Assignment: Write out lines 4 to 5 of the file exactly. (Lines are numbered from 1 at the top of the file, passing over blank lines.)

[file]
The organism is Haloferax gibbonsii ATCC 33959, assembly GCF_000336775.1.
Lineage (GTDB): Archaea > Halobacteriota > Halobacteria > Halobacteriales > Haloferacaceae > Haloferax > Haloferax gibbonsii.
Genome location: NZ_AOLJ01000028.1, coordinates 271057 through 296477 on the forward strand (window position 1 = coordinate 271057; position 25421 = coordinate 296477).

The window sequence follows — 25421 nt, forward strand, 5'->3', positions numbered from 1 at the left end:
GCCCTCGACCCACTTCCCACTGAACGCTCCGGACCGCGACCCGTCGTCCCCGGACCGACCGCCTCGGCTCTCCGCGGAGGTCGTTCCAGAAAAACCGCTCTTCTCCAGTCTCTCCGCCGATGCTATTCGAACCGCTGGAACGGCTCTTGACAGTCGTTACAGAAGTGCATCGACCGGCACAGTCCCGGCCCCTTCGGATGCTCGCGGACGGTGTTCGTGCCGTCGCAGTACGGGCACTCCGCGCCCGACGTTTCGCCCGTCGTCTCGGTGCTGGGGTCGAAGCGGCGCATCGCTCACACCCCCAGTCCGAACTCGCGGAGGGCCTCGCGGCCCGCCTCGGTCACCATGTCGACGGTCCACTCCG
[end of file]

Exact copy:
The window sequence follows — 25421 nt, forward strand, 5'->3', positions numbered from 1 at the left end:
GCCCTCGACCCACTTCCCACTGAACGCTCCGGACCGCGACCCGTCGTCCCCGGACCGACCGCCTCGGCTCTCCGCGGAGGTCGTTCCAGAAAAACCGCTCTTCTCCAGTCTCTCCGCCGATGCTATTCGAACCGCTGGAACGGCTCTTGACAGTCGTTACAGAAGTGCATCGACCGGCACAGTCCCGGCCCCTTCGGATGCTCGCGGACGGTGTTCGTGCCGTCGCAGTACGGGCACTCCGCGCCCGACGTTTCGCCCGTCGTCTCGGTGCTGGGGTCGAAGCGGCGCATCGCTCACACCCCCAGTCCGAACTCGCGGAGGGCCTCGCGGCCCGCCTCGGTCACCATGTCGACGGTCCACTCCG